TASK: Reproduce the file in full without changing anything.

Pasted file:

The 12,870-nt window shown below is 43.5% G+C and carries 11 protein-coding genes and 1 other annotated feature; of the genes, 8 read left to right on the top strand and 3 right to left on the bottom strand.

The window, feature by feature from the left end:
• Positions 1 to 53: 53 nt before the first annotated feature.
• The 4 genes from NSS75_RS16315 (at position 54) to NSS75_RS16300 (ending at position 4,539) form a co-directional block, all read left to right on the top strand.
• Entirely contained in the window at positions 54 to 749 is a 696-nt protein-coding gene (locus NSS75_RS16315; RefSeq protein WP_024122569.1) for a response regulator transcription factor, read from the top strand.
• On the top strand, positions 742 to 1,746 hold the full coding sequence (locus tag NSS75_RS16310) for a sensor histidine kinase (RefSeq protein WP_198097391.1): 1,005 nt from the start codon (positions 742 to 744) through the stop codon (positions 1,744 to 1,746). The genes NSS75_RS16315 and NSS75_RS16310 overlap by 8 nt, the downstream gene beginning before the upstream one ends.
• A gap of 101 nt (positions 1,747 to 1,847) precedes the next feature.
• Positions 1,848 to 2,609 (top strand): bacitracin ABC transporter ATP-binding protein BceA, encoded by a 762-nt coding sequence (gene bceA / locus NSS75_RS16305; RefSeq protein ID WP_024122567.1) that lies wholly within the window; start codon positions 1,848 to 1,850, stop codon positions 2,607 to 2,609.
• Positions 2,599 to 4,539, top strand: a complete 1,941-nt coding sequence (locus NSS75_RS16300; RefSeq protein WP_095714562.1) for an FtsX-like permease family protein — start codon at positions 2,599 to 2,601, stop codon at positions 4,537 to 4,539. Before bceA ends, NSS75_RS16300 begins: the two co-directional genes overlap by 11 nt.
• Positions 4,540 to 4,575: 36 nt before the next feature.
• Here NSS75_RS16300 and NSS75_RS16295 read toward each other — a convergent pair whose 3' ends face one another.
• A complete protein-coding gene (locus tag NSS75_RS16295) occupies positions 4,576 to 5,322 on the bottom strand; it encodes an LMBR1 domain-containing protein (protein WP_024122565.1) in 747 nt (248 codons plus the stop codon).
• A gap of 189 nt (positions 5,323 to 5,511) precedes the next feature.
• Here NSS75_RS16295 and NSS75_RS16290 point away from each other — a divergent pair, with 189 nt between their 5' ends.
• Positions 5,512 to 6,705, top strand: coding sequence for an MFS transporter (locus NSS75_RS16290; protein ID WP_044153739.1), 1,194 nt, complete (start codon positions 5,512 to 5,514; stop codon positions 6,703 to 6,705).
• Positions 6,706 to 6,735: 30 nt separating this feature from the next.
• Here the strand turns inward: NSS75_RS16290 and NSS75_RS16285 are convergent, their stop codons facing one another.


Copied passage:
The 12,870-nt window shown below is 43.5% G+C and carries 11 protein-coding genes and 1 other annotated feature; of the genes, 8 read left to right on the top strand and 3 right to left on the bottom strand.

The window, feature by feature from the left end:
• Positions 1 to 53: 53 nt before the first annotated feature.
• The 4 genes from NSS75_RS16315 (at position 54) to NSS75_RS16300 (ending at position 4,539) form a co-directional block, all read left to right on the top strand.
• Entirely contained in the window at positions 54 to 749 is a 696-nt protein-coding gene (locus NSS75_RS16315; RefSeq protein WP_024122569.1) for a response regulator transcription factor, read from the top strand.
• On the top strand, positions 742 to 1,746 hold the full coding sequence (locus tag NSS75_RS16310) for a sensor histidine kinase (RefSeq protein WP_198097391.1): 1,005 nt from the start codon (positions 742 to 744) through the stop codon (positions 1,744 to 1,746). The genes NSS75_RS16315 and NSS75_RS16310 overlap by 8 nt, the downstream gene beginning before the upstream one ends.
• A gap of 101 nt (positions 1,747 to 1,847) precedes the next feature.
• Positions 1,848 to 2,609 (top strand): bacitracin ABC transporter ATP-binding protein BceA, encoded by a 762-nt coding sequence (gene bceA / locus NSS75_RS16305; RefSeq protein ID WP_024122567.1) that lies wholly within the window; start codon positions 1,848 to 1,850, stop codon positions 2,607 to 2,609.
• Positions 2,599 to 4,539, top strand: a complete 1,941-nt coding sequence (locus NSS75_RS16300; RefSeq protein WP_095714562.1) for an FtsX-like permease family protein — start codon at positions 2,599 to 2,601, stop codon at positions 4,537 to 4,539. Before bceA ends, NSS75_RS16300 begins: the two co-directional genes overlap by 11 nt.
• Positions 4,540 to 4,575: 36 nt before the next feature.
• Here NSS75_RS16300 and NSS75_RS16295 read toward each other — a convergent pair whose 3' ends face one another.
• A complete protein-coding gene (locus tag NSS75_RS16295) occupies positions 4,576 to 5,322 on the bottom strand; it encodes an LMBR1 domain-containing protein (protein WP_024122565.1) in 747 nt (248 codons plus the stop codon).
• A gap of 189 nt (positions 5,323 to 5,511) precedes the next feature.
• Here NSS75_RS16295 and NSS75_RS16290 point away from each other — a divergent pair, with 189 nt between their 5' ends.
• Positions 5,512 to 6,705, top strand: coding sequence for an MFS transporter (locus NSS75_RS16290; protein ID WP_044153739.1), 1,194 nt, complete (start codon positions 5,512 to 5,514; stop codon positions 6,703 to 6,705).
• Positions 6,706 to 6,735: 30 nt separating this feature from the next.
• Here the strand turns inward: NSS75_RS16290 and NSS75_RS16285 are convergent, their stop codons facing one another.